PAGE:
Next day Jane had heard more. A Gretna Green. Don't ask so many questions, child," said Jane; who, having no more to tell, gave herself airs. Jane was wrong on one point. Miss Jessamine's niece did come back, and she and her husband were forgiven. The Grey Goose remembered it well, it was Michaelmas-tide, the Michaelmas before the Michaelmas before the Michaelmas—but, ga, ga!

What does the date matter? It was autumn, harvest-time, and everybody was so busy prophesying and praying about the crops, that the young couple wandered through the lanes, and got blackberries for Miss Jessamine's celebrated crab and blackberry jam, and made guys of themselves with bryony-wreaths, and not a soul troubled his head about them, except the children, and the Postman. The children dogged the Black Captain's footsteps his bubble reputation as an Ogre having burst , clamouring for a ride on the black mare.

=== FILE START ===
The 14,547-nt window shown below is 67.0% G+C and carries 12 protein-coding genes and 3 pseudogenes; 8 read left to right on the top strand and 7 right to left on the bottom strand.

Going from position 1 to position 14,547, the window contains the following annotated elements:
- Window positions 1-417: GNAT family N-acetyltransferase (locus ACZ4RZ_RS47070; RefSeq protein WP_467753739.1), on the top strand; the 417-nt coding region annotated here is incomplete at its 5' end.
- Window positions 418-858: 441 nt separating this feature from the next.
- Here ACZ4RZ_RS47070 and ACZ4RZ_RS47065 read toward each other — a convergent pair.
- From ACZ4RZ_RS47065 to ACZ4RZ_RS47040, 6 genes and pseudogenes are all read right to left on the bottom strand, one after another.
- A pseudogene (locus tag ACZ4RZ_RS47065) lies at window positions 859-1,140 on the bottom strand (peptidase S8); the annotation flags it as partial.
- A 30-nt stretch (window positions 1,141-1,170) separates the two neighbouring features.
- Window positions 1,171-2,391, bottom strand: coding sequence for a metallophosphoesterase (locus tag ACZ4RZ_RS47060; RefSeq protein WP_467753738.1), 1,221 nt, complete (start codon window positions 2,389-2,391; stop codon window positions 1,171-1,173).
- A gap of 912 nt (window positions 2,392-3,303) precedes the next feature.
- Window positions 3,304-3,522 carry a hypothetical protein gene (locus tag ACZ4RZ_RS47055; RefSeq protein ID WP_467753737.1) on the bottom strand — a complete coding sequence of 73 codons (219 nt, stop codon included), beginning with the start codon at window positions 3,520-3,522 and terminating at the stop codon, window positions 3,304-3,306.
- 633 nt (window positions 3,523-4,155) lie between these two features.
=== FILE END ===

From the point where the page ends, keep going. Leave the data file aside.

And the Postman would go somewhat out of his postal way to catch the Captain's dark eye, and show that he had not forgotten how to salute an officer. But they were "trying times. War and bad times! Black-Captain now , lived very economically that they might help their poorer neighbours. One day it was a day in the following June it came in earlier than usual, and the young lady was not there to meet it.